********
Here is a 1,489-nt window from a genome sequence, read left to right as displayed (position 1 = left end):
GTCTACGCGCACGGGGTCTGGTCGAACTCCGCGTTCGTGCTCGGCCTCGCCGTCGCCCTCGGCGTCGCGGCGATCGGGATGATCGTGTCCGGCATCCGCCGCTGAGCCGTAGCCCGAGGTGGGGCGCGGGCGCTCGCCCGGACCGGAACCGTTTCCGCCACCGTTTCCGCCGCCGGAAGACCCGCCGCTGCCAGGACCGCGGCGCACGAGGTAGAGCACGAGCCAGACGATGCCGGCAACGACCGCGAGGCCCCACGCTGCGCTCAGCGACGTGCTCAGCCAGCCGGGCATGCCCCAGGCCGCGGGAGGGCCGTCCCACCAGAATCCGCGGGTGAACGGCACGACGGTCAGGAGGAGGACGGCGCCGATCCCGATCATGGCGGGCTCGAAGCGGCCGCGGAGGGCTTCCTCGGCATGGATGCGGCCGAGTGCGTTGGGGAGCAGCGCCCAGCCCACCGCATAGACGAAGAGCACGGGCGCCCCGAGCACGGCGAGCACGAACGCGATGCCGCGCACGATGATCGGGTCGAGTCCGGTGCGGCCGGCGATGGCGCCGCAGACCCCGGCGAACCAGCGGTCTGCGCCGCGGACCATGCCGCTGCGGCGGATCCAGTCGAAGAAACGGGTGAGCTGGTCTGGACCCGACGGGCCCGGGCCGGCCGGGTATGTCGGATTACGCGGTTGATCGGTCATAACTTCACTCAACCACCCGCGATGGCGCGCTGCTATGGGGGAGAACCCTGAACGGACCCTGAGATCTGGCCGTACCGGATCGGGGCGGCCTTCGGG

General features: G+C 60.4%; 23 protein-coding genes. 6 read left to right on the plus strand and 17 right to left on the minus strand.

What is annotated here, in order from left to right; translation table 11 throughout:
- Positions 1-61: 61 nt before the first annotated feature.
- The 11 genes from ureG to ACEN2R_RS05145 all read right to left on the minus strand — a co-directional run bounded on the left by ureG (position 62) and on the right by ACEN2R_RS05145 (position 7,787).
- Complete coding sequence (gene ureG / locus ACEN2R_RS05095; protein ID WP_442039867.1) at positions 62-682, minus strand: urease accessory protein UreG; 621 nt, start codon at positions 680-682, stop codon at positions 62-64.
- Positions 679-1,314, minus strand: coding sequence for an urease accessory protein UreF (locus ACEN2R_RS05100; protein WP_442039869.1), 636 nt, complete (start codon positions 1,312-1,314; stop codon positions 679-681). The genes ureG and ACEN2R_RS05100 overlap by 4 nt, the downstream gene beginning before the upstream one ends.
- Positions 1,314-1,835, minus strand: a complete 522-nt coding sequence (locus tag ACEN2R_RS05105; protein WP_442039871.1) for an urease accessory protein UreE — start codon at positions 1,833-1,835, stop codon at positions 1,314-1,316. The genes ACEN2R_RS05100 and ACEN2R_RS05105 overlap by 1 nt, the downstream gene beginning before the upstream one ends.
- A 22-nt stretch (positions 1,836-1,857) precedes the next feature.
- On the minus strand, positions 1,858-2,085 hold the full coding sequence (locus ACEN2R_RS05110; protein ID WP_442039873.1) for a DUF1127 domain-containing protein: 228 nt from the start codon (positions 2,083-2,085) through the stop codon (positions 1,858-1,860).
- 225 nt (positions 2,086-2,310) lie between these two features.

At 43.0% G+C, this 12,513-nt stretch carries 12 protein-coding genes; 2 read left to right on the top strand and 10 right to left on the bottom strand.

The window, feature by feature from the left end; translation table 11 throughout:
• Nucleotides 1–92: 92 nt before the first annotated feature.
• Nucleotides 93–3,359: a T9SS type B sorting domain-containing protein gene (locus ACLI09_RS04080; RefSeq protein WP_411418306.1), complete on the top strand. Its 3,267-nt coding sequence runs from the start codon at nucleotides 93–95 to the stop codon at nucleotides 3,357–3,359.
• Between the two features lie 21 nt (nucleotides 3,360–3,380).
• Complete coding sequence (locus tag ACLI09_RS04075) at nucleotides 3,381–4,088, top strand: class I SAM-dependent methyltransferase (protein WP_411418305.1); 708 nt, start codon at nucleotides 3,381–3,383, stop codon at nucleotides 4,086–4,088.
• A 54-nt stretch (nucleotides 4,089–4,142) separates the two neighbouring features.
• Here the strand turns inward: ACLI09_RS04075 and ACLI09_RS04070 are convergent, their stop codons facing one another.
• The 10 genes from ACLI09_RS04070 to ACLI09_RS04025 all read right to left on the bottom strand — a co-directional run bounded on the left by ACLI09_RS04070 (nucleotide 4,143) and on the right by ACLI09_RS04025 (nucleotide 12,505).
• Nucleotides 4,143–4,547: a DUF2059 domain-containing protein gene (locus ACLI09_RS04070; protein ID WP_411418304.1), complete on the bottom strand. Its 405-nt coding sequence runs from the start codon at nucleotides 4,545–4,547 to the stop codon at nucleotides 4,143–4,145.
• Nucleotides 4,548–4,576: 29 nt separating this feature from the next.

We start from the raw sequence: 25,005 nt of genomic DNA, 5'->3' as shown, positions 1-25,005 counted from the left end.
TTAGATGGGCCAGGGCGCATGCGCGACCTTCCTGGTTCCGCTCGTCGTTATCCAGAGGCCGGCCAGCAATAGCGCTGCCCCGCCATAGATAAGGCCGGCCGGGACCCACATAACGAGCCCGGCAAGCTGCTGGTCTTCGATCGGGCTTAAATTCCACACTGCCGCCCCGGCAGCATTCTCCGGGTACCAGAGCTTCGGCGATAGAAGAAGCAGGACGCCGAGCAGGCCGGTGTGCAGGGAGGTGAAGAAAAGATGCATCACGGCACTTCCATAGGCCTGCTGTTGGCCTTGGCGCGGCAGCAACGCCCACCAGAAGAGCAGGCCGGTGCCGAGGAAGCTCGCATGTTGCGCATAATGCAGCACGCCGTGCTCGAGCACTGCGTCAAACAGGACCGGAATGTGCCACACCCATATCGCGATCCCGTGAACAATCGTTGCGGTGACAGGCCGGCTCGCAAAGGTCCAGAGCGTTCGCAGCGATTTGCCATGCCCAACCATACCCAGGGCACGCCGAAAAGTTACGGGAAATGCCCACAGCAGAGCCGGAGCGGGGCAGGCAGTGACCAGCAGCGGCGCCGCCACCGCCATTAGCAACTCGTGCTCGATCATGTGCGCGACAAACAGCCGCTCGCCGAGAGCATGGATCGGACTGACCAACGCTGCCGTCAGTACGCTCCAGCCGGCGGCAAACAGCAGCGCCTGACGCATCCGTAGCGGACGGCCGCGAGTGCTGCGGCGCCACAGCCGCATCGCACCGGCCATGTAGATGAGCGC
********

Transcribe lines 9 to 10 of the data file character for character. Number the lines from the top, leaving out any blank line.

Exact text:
- Positions 1,314-1,835, minus strand: a complete 522-nt coding sequence (locus tag ACEN2R_RS05105; protein WP_442039871.1) for an urease accessory protein UreE — start codon at positions 1,833-1,835, stop codon at positions 1,314-1,316. The genes ACEN2R_RS05100 and ACEN2R_RS05105 overlap by 1 nt, the downstream gene beginning before the upstream one ends.
- A 22-nt stretch (positions 1,836-1,857) precedes the next feature.